Gonnet et al.

Michael Gribskov gribskov at SDSC.EDU
Mon Jun 29 17:08:11 EST 1992

  Not to belabor the point, but I had a few comments about Gaston Gonnet's
   response to comments on his recent science paper ( > comments by Gonnet)
  >I should note that I received a copy of the article, as it appeared, 
  >only 3 days ago. Checking the above remark, I contemplated with 
  >horror that Fig 2 has been mislabelled in the following way: What 
  >is presented in Fig 2 is a Dayhoff matrix for PAM 250, it is the 
  >best approximation that we could compute at this time. It says 
  >however, "The recommended mutation matrix.." It should say "The 
  >recommended Dayhoff matrix...".
  Personally, I believe this nomenclature to be extremely unfortunate. The
  term "Dayhoff matrix" is nearly universally used to mean the MDM78
  (mutation data scoring matrix; log-odds matrix for 250 PAMs). To call the
  Gonnet et al. matrix a Dayhoff matrix is to imply that it was derived by
  Dayhoffs methodology. A less connotation loaded term would be log-odds
  matrix. The term PAM-250 matrix has also been used virtually as a synonym
  for the MDM78 matrix. 
  >Now, some people have immediately recognized this as a Dayhoff matrix, 
  >which is good. A mutation matrix has all positive entries, is diagonally 
  >dominant and has no entry greater than 1. So Fig 2 is not a mutation 
  >matrix but a Dayhoff matrix. This matrix is the one we recommend to 
  >be used, together with our new deletion-penalty formula, for the N&W 
  It seems unlikely that such a matrix has been used with the
  Needleman-Wunsch algorithm. As you may recall, the NW algorithm (Needleman
  and Wunsch, J. Mol. Biol. 48, 443-453, 1970) does not use an affine gap
  cost, although they do suggest that the "penalty factor could be a function
  of the size and/or direction of the gap". NW requires a scoring table with
  all positive values since only the last row and column of the alignment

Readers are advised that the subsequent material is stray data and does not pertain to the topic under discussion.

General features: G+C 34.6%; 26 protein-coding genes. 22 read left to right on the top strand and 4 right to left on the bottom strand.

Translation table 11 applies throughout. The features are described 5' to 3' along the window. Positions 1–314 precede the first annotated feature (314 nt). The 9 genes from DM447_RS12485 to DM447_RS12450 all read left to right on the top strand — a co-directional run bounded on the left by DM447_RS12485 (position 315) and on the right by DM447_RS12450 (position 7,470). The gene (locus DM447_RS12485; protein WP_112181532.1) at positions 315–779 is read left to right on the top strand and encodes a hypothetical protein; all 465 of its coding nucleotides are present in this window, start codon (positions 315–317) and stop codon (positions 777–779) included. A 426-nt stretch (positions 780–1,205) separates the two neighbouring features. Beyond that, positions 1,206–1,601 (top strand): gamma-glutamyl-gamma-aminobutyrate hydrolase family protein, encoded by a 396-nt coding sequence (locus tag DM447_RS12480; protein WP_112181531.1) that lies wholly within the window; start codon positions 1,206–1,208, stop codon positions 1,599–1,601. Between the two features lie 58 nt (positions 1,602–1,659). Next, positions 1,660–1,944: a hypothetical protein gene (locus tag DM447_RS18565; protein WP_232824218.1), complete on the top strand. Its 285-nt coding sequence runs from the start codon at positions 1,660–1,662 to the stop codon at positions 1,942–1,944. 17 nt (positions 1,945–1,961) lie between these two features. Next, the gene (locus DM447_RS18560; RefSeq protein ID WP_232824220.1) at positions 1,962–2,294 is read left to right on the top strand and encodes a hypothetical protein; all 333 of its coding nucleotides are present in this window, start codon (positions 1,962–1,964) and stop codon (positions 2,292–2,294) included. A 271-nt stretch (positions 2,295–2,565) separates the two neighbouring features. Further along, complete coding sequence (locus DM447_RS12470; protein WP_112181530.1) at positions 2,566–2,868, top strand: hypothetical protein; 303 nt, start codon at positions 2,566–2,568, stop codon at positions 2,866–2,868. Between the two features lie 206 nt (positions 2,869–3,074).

matrix are examined for the maximum score. A scoring table with negative
  values is not guaranteed to give an optimum alignment with the NW
  algorithm. Note that needleman and Wuncsh refer to the position containing 
  the maximum score as being in the first row or column since they build the 
  alignment from N to C terminus, however they mean the last row or column 
  calculated during the alignment. Since many sequences in the database have 
  locally similar segments embedded in unrelated sequences (i.e. cases of 
  partial homology or gene fusion), one wonders what kind of alignments would 
  I think there is another point that is being overlooked. Dayhoff et al. did
  not use closely related sequences to calculate the MDM78 matrix because
  they were unable to align distantly related sequences. A primary reason was
  to be sure that they were comparing sequences that differed only minimally
  in function. Sequences that are no more than 15% different in sequence are
  much less likely to adopt grossly different three-dimensional structures
  than those that are, for example, 40% different. In the case of less
  similar sequences you measure not only the probability that a given
  single residue mutation can be accepted at a certain position, but also the
  overlaying probability that the conformation of the whole segment has
  changed and that only some combinations of segment sequences can fold into
  active structures. For distantly related sequences you are in the position
  of comparing apples and oranges, the two positions you are comparing are
  likely to have different structures and functions (in the micro-structural
  sense not necessarily the enzymatic sense). It is not surprising that 250
  PAM log-odds matrices extrapolated from pairs at different evolutionary
  distances differ; one should be surprised if they did not. Another way of
  looking at this is that as you examine greater and greater evolutionary
  distances, you see more adaptive differences and fewer random (neutral or
  nearly neutral differences). 
  Since I was not around when the original MDM78 work was done, I don't know
  how important these various considerations were in formulating the
  analysis. Perhaps someone at PIR could mention some of the unpublished
  background sometime -- I think it would be very interesting to know more
  about the context that this work was done in. It seems to me that, for all
  of its percieved faults, the analysis that produced the MDM78 matrix was
  very perceptive and years ahead of its time with respect to the interaction
  between sequence and structure. 

  Michael Gribskov
  San Diego Supercomputer Center
  gribskov at sdsc.edu
  (619) 534 - 8312

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